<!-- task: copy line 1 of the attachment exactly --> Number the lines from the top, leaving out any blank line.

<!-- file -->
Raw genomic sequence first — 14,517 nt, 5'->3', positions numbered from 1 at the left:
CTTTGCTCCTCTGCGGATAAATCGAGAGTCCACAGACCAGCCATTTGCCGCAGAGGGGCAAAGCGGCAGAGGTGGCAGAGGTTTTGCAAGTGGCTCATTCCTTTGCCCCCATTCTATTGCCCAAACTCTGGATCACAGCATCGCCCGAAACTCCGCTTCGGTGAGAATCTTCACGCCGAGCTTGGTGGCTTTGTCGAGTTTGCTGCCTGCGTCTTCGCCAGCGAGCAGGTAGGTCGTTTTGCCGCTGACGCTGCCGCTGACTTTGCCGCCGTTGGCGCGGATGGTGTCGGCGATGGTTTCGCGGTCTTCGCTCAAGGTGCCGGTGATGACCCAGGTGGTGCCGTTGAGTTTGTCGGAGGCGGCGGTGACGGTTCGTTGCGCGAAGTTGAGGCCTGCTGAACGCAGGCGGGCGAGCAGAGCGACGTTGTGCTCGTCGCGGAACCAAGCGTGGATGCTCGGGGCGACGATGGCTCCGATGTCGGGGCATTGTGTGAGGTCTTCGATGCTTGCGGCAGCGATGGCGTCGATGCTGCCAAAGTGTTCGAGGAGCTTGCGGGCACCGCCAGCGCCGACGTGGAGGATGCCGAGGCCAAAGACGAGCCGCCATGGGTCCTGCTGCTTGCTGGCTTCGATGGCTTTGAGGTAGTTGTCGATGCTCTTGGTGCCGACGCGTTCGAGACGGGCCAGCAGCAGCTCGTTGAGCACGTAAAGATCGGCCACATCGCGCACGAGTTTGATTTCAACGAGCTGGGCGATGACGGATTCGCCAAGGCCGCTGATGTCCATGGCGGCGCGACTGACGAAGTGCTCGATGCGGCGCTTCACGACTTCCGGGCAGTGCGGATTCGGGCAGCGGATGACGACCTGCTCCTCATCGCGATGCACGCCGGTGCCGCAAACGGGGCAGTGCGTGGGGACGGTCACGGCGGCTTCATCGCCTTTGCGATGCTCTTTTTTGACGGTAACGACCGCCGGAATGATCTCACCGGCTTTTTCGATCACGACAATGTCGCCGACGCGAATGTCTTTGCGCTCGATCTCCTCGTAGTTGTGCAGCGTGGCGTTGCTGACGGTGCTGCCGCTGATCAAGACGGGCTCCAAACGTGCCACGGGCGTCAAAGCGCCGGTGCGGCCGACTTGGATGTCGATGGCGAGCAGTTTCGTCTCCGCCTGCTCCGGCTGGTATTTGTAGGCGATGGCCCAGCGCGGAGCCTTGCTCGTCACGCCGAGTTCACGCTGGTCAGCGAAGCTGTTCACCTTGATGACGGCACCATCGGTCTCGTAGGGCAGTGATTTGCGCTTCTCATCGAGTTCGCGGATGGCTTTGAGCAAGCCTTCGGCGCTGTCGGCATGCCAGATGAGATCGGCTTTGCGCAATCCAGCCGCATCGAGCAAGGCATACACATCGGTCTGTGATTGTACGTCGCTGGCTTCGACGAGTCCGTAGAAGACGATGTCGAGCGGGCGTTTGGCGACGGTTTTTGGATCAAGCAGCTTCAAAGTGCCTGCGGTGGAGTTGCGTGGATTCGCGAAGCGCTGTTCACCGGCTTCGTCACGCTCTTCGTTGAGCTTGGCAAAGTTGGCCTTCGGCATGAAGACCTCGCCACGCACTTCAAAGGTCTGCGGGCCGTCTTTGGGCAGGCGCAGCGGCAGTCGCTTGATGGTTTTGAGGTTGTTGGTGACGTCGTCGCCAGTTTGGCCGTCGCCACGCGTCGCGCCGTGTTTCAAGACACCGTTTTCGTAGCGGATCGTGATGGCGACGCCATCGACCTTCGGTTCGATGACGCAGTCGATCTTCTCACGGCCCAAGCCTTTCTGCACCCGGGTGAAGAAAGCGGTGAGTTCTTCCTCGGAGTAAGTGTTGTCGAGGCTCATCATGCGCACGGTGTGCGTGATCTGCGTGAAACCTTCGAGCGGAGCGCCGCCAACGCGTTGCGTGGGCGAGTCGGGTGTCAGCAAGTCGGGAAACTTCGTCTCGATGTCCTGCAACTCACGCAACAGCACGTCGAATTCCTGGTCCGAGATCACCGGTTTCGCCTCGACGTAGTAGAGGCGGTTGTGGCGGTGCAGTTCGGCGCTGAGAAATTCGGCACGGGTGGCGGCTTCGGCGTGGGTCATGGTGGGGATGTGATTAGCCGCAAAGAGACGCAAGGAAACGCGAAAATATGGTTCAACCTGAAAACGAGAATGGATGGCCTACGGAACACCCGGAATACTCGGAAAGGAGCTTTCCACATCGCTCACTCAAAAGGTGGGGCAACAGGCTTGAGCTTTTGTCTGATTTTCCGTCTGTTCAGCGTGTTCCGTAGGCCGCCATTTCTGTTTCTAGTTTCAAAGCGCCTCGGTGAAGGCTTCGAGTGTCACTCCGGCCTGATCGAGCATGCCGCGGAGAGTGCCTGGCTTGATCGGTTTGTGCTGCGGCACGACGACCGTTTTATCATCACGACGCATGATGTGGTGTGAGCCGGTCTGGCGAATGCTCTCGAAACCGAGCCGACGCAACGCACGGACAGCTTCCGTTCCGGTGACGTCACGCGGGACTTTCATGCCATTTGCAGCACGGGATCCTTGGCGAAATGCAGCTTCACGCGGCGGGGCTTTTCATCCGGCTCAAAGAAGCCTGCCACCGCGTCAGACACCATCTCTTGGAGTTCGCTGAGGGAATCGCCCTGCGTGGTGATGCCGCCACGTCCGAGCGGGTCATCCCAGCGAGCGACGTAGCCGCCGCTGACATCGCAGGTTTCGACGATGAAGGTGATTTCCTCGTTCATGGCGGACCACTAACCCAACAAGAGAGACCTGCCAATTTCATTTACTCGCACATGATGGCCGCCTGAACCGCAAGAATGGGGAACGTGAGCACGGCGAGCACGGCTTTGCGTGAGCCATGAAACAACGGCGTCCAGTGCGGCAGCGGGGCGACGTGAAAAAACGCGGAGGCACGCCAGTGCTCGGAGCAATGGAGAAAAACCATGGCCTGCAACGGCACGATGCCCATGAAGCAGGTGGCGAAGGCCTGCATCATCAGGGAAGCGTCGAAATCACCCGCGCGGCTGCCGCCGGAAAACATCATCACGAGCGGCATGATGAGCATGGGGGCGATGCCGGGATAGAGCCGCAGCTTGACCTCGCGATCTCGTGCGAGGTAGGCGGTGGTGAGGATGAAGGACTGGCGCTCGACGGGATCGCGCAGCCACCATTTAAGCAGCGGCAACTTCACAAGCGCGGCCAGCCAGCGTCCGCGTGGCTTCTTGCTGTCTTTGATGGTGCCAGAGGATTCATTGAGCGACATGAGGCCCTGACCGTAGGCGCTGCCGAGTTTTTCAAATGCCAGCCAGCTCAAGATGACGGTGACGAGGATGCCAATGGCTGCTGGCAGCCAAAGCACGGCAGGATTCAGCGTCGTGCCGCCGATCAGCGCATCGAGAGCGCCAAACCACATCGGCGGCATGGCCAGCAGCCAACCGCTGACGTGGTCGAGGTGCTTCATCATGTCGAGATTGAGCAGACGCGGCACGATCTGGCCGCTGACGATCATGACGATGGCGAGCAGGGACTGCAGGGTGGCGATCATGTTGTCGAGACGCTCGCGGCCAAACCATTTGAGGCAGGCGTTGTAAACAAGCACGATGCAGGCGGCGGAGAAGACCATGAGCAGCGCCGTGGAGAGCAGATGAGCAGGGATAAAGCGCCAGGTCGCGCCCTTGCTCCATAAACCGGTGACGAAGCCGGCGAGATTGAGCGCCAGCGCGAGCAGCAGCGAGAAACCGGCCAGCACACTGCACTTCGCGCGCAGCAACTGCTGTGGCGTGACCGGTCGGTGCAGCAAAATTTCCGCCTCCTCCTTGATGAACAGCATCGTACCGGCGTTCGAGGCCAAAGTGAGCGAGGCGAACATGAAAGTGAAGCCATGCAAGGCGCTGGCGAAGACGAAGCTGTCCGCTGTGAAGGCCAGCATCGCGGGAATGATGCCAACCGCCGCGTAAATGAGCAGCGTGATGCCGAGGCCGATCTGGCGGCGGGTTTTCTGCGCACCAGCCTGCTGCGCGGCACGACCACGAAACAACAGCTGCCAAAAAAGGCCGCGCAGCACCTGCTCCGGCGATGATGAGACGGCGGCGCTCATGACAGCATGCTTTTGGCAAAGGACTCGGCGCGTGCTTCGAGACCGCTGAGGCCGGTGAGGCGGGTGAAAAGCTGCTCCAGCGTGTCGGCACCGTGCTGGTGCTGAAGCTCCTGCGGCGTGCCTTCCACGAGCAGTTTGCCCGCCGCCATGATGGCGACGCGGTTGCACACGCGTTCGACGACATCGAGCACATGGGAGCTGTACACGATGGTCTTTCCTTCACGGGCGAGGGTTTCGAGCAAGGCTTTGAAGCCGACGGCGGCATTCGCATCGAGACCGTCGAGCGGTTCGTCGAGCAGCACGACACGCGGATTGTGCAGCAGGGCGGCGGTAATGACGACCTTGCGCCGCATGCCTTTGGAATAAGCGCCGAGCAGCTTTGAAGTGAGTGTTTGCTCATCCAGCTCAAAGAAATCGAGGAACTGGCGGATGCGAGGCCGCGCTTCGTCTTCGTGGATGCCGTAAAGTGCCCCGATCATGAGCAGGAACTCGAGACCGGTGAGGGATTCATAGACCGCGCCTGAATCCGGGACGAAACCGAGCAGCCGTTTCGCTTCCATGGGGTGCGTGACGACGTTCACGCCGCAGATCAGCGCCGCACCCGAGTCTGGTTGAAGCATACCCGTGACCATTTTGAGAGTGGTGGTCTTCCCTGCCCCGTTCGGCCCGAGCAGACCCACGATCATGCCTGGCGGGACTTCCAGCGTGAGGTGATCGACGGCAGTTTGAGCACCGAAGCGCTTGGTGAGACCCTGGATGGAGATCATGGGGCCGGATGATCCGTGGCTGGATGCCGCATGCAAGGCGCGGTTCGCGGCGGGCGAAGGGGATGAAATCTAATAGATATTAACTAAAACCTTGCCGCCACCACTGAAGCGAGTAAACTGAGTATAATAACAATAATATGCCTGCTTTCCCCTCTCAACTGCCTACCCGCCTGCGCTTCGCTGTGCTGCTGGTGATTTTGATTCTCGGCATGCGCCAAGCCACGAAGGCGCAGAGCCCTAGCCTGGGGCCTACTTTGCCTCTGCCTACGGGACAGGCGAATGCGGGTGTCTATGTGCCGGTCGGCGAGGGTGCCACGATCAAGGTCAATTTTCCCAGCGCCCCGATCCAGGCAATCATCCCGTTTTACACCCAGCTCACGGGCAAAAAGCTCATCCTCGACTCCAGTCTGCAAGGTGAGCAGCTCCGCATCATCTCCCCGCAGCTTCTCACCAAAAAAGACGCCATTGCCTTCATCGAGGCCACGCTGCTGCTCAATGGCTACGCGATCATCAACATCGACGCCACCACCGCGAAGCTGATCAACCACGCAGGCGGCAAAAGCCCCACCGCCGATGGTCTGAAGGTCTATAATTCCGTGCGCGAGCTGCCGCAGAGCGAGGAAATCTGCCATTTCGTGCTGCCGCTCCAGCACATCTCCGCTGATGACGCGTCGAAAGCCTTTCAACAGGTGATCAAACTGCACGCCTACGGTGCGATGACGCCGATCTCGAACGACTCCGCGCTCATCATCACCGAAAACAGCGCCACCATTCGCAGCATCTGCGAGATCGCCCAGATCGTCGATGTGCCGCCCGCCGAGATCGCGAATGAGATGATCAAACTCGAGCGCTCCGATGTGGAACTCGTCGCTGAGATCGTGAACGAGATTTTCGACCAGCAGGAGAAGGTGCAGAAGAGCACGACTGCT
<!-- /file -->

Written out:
Raw genomic sequence first — 14,517 nt, 5'->3', positions numbered from 1 at the left: